Shenton Safaris

Has the crocodile perfected its evolutionary process

Evolution is about adaptation. It’s nature’s way to transcend boundaries, to react to the stimuli of life; to make every cell in an organism run at its most efficient in order to assure survival. Evolution is the lubrication of life and without it, organisms would sieze, just like an engine, and ultimately fail. However, certain animals have remained unchanged for potentially hundreds of millions of years. The only way this is possible is if they have already reached what is considered evolutionary perfection and therefore nature needs no reason to select them for change. Bushwise sheds some light on one such species that has remained unchanged for years, the crocodile.

submerged-crocodile

The first ancestors of the current day Nile crocodile evolved in a world very different to our own. 250 million years ago, they roamed the planet alongside the mighty dinosaurs, yet somehow they managed to survive the mass extinction that ended this reptilian domination. Crocodiles are considered living relics of this bygone era and if one delves a little deeper into their physiology, one can begin to understand why they are still so successful, despite all the changes that have since impacted the world.

The beating heart of any vertebrate is, well, its heart. This is the engine that drives every other organ in its body and just like a car manufacturer; those with the best and most efficient hearts tend to be more successful. It is no surprise then that crocodiles have what is considered by many, to be the most advanced heart of any animal known today.

crocodile-portrait

Unlike all other reptiles, Crocodiles have 4 chambers in their hearts instead of 3. In simple terms, this means that their circulation system is closed and that oxygenated and deoxygenated blood does not mix. This makes the heart far more efficient and thus the engine can produce a lot more power for the same effort! This does not mean that a crocodile’s heart resembles our own however… What makes it even more unique is a specialsed organ known as the Foramen of Panizza. This may sound like an Italian pizza shop owner but it is in fact a specialised valve that can regulate where the blood is channeled in the body.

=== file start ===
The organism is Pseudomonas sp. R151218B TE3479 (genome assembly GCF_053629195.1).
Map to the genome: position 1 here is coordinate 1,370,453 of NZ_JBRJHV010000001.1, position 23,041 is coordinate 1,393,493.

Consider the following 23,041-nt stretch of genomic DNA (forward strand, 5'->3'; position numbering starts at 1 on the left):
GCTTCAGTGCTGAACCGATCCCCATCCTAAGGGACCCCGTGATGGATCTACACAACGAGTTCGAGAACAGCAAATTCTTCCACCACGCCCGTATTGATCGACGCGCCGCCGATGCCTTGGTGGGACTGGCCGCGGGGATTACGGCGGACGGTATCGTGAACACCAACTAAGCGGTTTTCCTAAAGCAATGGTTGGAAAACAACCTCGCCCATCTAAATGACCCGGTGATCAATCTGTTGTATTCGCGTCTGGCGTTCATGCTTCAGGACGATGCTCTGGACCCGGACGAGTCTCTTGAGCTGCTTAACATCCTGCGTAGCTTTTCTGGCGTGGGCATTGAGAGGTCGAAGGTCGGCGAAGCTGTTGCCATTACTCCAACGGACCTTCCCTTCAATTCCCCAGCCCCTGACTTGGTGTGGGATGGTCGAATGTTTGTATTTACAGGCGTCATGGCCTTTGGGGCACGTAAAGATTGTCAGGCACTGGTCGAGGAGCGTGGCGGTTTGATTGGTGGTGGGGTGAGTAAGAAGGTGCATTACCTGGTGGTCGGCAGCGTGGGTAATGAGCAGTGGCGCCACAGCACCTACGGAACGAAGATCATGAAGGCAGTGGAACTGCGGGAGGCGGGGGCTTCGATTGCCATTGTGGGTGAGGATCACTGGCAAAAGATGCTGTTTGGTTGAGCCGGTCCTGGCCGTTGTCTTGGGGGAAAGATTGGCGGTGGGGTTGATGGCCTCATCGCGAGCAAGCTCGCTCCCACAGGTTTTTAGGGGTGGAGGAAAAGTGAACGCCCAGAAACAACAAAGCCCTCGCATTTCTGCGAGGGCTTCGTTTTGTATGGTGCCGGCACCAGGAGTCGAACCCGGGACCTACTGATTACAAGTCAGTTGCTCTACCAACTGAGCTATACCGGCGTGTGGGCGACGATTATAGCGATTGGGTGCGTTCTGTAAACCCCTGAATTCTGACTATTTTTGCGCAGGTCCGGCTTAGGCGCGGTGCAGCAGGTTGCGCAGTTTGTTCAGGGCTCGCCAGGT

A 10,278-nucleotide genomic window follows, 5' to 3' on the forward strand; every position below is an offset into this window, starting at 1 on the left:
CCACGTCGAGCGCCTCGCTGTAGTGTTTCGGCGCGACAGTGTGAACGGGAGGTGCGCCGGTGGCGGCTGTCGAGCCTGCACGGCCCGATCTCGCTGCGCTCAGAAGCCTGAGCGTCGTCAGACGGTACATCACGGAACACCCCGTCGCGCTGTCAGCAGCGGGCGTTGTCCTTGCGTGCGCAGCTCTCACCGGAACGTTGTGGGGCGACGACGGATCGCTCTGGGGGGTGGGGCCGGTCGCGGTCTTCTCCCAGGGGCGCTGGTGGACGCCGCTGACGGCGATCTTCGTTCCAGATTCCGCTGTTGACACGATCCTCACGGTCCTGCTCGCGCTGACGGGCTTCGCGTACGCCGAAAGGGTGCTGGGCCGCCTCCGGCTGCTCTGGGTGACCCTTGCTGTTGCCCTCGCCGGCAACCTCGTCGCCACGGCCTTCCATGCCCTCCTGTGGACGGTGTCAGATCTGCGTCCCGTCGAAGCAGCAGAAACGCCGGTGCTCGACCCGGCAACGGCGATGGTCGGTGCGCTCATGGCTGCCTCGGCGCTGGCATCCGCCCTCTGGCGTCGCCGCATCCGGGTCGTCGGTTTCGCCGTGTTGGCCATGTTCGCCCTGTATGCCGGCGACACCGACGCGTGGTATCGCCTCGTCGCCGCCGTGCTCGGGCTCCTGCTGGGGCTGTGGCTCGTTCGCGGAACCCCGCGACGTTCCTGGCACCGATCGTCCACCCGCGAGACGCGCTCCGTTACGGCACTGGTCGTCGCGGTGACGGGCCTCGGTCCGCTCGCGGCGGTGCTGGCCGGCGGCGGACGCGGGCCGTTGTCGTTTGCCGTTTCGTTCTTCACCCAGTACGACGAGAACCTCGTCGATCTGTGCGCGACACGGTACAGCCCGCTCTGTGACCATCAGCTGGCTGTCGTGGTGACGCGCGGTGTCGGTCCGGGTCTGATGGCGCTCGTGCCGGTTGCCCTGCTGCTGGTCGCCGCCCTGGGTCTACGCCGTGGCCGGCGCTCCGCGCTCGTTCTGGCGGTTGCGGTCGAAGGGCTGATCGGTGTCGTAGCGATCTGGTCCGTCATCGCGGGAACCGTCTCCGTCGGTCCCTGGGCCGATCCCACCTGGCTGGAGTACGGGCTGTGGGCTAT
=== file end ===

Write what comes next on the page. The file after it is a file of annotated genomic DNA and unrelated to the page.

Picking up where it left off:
Let’s take holding your breath for example. The reason, that after a minute or so of being submerged, you need to resurface is because the oxygen in your blood has been used by organs such as your brain and muscles and needs to be replenished. A crocodile is able to hold its breath for well over an hour in the right conditions. How is this possible? Well, for one thing it is able to reduce its heart rate to only a few beats per minute in times of inactivity. But the real answer is the Foramen of Panizza. Instead of blood being pumped into the lungs and thus wasted on an organ that is not in use, they are bypassed so that the blood can be sent to more important areas (i.e. the brain and tail), and thus be used much more efficiently.

crocodile-full-view

Other than their mastery of aquatic living, the crocodile is a ferocious and non-selective hunter. Not concerned with taking only the choice cuts, a crocodile’s incredible digestive system is able to process not only meat, but also fur, horn and even bone. How it is able to do this is also directly related to the Foramen of Panizza.

Deoxygenated blood cannot be re-oxygenated by the inactive lungs whilst the animal is submerged. However, carbon dioxide is an important chemical ingredient in gastric juices and thus in efficient digestion. Therefore, instead of wasting the carbon dioxide rich blood, the Foramen of Panizza redirects it to the stomach in order to create more digestive enzymes. This means that any protein rich food can be converted into energy. Only small amounts at a time can be fed into the intestines however and in many animals, the meat being stored in the stomach would putrefy due to an excess of bacteria. The acidity created by the excess CO2 minimises this risk and thus enables a crocodile to digest a large meal slowly over a prolonged period of time. In a world where you never know where you next meal will come from, or what it will be, these are perfect strategies for survival!

crocodile-sunbathing

Perfection is a strong word and one that is thrown around with all too much ease but the crocodile is more than worthy of this tag. Ancient humans began to walk on two legs about 5 million years ago and look how much we have changed in that time. Crocodilians have been major players in the game of life for close to 50 times as long and have barely altered… Surely this is evidence that perfection exists?!



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Bushwise offers comprehensive 50 and 23-week FGASA Professional Field Guide courses and Hospitality Internship Placements at safari lodges in Southern Africa – a life altering experience and ideal platform for a successful career in the challenging and competitive ‘Big 5’ industry.

Africa Geographic